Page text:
I think, for younger workers there's a benefit to being in person. But we're never going back fully to the way it was. But I do think we're already seeing signs of some downward pressure in many of those areas, just reflecting the weakness in the economy, the weakness in the stock market, the fact that we have four months in a row now of big year-over-year increases in layoff announcements. I think the bloom, to some degree, is coming off the labor market rose. You might not pick up on it if you just look at things like the payroll headline or the unemployment rate. But under the surface, there's a lot more weakness.
The last thing I'd say, of course, is one of the things that we do, in helping our clients that get compensation in their company stock, is make sure you have a broader plan and that you focus on efficiency around diversification so that you don't have so much of your net worth tied just in . . . so there are tax-related and diversification-related strategies that can help smooth that ride when you're in the downcycle in your company stock.
Amy Reback: I heard an analogy one time, years and years ago, about diversification, and it was hilarious because everybody relates to this, right? This woman said, "When I go to the grocery store, every time I stand in line, I'm in the longest line. Everything is going faster than me. I've decided that I should just bring friends and give them a list, and we should all get in a line. And somebody's going to come out ahead, and somebody's going to come out last." And she said, "That's all it is for diversification when you're investing."
Liz Ann Sonders: My husband and I do that all the time is, if we're together somewhere and there are lines, it's like, "You wait there. I'll wait there. Make eye contact, and whoever gets up there first, we reconnect."
Amy Reback: Who's got the winner? Who's got the winner? Yeah. Let me ask you this, just to illustrate for our listeners. If you think of—let's go back to the whole new world that we're living in—work environment, you can work anywhere, doesn't really matter. I think the time zones are really the biggest thing, although I did find out this past summer that Tahiti's in the same time zone as Hawaii. Did you know that? You don't have to cross the international dateline?
Liz Ann Sonders: Yeah, yeah, yeah. If I think about a globe, yeah, that doesn't surprise me.
Amy Reback: I thought it would be a 12 or a 13-hour time difference. It's the same as Hawaii. Little bit longer flight, but the same as Hawaii. It was pretty amazing. I have big plans for next summer. Big plans, yeah.
Liz Ann Sonders: Oh, there you go.
Amy Reback: Why not? Why not? If you're an employer and you're trying to retain and work with the expectations of your workforce, and they want a lot more flexibility, and so you have primarily, mostly, a remote workforce, then you're not going to be buying a whole lot of real estate. And this is across the world because you don't have to bring everybody together from Monday through Friday. That means there's not as much real estate being sold, not as much demand. And if there's not as much real estate being sold, there's not as many buildings being built. So that has a ripple effect into even all the way up to building, natural resources. When the demand for those things go down, do you think that this shift in the workforce that our employers are experiencing will have a significant effect all the way through to something like harvesting wood for building buildings and steel and those fundamental commodities that go into this that build the buildings that eventually we go and we work in? But we're not there anymore. Is it big enough to have a long, sustainable impact on the economy?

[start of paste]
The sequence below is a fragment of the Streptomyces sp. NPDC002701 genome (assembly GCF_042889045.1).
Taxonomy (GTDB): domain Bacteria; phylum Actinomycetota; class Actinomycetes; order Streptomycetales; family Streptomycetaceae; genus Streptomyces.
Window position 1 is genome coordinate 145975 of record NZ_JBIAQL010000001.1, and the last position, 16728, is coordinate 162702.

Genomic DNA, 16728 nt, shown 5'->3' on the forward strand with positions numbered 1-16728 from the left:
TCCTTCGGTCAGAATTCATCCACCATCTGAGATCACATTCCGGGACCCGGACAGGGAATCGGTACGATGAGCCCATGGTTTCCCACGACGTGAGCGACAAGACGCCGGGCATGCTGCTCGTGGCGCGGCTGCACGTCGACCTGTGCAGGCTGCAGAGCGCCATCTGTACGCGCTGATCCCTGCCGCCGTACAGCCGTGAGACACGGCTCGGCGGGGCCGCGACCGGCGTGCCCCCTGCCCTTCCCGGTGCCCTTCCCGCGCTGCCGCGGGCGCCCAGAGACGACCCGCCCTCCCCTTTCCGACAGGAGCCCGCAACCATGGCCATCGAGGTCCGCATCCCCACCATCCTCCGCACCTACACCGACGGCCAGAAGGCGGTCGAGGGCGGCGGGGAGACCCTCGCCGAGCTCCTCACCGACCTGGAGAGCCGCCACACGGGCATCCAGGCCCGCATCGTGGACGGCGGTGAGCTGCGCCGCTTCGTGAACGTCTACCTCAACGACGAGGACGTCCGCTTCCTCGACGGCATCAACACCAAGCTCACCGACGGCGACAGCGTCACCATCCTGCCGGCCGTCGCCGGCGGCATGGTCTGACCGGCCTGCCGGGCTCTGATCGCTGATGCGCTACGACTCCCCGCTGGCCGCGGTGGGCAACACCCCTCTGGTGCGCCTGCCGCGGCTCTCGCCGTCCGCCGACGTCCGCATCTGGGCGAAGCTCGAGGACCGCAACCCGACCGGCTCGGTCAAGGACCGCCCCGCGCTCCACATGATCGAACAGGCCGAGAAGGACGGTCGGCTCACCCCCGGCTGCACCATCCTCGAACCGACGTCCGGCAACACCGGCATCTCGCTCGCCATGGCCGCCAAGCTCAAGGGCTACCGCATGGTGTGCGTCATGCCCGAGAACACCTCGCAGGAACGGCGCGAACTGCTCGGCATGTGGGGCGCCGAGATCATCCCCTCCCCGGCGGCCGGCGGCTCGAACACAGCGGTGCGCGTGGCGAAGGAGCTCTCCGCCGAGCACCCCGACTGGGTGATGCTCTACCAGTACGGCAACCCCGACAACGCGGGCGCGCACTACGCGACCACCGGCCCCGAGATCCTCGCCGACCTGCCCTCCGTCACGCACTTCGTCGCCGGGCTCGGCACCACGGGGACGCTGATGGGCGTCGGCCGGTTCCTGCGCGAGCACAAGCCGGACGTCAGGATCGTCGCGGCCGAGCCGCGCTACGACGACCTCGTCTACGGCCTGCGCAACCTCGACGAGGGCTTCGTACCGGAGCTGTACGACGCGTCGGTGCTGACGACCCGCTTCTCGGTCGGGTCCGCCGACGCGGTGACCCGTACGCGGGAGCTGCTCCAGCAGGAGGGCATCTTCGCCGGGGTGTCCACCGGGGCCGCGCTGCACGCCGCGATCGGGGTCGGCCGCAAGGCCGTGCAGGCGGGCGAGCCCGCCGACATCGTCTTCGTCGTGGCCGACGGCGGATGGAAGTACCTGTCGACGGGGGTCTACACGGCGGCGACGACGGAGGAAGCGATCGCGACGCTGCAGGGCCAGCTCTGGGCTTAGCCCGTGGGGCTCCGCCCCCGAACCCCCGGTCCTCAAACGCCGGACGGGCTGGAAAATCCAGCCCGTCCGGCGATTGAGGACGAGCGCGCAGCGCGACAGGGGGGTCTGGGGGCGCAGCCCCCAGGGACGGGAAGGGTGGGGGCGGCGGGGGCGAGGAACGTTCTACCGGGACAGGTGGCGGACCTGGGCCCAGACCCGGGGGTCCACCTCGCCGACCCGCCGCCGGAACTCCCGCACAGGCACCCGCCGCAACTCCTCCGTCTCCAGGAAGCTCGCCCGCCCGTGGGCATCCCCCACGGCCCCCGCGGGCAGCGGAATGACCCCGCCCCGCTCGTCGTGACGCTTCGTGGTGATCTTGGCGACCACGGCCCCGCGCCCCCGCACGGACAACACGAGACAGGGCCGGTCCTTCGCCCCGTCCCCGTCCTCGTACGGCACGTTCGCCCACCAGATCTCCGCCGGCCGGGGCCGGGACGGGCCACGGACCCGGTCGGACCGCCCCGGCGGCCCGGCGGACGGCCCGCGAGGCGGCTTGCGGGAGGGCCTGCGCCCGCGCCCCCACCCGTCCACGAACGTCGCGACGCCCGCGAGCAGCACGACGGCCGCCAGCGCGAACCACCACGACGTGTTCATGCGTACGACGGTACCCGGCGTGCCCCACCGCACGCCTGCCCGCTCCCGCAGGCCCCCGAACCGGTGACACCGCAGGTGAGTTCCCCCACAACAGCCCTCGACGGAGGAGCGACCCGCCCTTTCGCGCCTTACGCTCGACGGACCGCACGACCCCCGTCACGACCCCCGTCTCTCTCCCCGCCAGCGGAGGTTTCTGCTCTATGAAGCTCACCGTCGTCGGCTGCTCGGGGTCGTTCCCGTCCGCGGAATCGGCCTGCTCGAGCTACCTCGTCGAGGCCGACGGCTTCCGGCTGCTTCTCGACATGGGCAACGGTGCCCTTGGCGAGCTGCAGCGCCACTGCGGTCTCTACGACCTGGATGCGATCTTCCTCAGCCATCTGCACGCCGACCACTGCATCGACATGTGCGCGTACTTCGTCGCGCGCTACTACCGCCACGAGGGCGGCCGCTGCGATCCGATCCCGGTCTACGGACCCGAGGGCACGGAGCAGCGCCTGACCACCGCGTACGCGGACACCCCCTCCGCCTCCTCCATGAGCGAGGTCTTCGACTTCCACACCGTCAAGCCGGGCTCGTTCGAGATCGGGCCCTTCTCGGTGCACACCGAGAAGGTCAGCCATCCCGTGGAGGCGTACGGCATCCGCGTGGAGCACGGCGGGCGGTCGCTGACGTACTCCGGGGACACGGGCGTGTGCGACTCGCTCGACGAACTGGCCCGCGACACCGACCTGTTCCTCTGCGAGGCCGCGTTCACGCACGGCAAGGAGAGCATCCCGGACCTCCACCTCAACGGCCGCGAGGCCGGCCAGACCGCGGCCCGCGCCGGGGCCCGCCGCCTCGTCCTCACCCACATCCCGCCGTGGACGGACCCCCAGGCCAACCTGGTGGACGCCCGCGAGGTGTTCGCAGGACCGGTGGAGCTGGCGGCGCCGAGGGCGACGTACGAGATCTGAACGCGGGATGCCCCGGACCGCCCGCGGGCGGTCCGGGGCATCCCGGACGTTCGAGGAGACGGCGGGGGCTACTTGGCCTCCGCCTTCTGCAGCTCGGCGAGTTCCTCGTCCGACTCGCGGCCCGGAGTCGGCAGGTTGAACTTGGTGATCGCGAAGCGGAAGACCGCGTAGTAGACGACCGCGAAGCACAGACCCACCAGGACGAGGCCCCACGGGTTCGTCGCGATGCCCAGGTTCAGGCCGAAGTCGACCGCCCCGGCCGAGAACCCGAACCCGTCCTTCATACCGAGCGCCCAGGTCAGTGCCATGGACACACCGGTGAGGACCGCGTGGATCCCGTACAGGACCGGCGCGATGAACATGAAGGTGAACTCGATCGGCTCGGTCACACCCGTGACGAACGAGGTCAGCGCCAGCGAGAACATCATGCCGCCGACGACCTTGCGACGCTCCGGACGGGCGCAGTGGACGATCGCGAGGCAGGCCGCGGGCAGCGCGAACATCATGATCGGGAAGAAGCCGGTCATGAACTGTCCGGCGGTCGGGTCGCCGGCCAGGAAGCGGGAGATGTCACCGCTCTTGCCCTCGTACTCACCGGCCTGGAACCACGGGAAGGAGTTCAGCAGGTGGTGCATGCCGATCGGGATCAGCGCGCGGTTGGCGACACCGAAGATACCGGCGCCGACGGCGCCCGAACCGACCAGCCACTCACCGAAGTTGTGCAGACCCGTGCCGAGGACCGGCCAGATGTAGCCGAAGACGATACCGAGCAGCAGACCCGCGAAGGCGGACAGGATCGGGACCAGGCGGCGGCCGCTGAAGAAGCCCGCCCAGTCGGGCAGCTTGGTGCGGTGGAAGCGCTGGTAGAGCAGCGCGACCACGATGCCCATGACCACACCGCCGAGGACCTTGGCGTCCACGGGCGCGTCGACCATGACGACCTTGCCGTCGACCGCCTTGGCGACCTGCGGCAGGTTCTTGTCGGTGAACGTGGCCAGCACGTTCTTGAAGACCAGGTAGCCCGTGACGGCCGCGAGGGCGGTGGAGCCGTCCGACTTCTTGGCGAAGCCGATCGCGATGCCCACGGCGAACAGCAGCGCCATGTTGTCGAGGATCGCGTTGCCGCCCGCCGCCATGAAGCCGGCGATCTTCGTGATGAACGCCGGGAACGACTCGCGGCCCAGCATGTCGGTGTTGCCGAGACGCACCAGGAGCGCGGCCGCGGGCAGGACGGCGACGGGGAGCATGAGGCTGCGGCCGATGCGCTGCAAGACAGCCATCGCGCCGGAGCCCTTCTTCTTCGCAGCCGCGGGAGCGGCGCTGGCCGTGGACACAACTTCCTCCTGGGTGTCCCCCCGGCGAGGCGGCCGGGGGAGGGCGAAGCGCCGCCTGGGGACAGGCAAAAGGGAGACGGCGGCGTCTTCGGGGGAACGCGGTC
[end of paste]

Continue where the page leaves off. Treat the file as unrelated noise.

Liz Ann Sonders: It is big enough, but I think it's more complicated than just we're no longer all going to an office building to do our job. I think we're in a major transition point in our economy that may be akin to when we went from being an agricultural economy to an industrial economy, from an industrial economy to more of an innovation, tech-oriented economy, and so on. And each time, the thinking is, "There goes...whatever it is... farms and all the jobs associated with it." But we morph and adjust and change, and opportunities present themselves that we might not necessarily even think of. We're still, right now, in the ripples of the hybrid work structure, and not just things like commercial real estate and the buildings. And we're going through it now, with figuring out what percentage of our workforce, on a somewhat permanent basis, is going to be in a hybrid structure and re-stacking, as I just learned the term is, to make sure that when people are in, they're not one on one floor and two on another floor, and nobody's actually interacting.